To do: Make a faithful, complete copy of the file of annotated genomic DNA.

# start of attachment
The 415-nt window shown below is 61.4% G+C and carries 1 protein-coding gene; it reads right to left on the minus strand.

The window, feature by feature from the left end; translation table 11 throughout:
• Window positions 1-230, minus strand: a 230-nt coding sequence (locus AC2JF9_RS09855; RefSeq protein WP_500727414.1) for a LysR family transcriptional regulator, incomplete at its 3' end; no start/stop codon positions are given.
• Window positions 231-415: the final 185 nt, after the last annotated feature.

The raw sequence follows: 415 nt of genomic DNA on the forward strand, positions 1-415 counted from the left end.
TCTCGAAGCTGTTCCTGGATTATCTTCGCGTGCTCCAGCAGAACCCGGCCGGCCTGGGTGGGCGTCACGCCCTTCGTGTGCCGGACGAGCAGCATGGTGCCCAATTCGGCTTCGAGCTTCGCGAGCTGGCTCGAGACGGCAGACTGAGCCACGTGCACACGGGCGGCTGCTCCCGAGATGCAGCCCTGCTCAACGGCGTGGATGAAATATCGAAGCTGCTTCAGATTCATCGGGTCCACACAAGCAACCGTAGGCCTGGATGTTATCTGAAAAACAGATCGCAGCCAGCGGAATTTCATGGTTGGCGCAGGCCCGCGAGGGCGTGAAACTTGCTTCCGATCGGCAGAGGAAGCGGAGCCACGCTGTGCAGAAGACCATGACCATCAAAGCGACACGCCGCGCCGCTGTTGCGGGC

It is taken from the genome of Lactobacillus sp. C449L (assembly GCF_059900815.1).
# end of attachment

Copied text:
The 415-nt window shown below is 61.4% G+C and carries 1 protein-coding gene; it reads right to left on the minus strand.

The window, feature by feature from the left end; translation table 11 throughout:
• Window positions 1-230, minus strand: a 230-nt coding sequence (locus AC2JF9_RS09855; RefSeq protein WP_500727414.1) for a LysR family transcriptional regulator, incomplete at its 3' end; no start/stop codon positions are given.
• Window positions 231-415: the final 185 nt, after the last annotated feature.

The raw sequence follows: 415 nt of genomic DNA on the forward strand, positions 1-415 counted from the left end.
TCTCGAAGCTGTTCCTGGATTATCTTCGCGTGCTCCAGCAGAACCCGGCCGGCCTGGGTGGGCGTCACGCCCTTCGTGTGCCGGACGAGCAGCATGGTGCCCAATTCGGCTTCGAGCTTCGCGAGCTGGCTCGAGACGGCAGACTGAGCCACGTGCACACGGGCGGCTGCTCCCGAGATGCAGCCCTGCTCAACGGCGTGGATGAAATATCGAAGCTGCTTCAGATTCATCGGGTCCACACAAGCAACCGTAGGCCTGGATGTTATCTGAAAAACAGATCGCAGCCAGCGGAATTTCATGGTTGGCGCAGGCCCGCGAGGGCGTGAAACTTGCTTCCGATCGGCAGAGGAAGCGGAGCCACGCTGTGCAGAAGACCATGACCATCAAAGCGACACGCCGCGCCGCTGTTGCGGGC

It is taken from the genome of Lactobacillus sp. C449L (assembly GCF_059900815.1).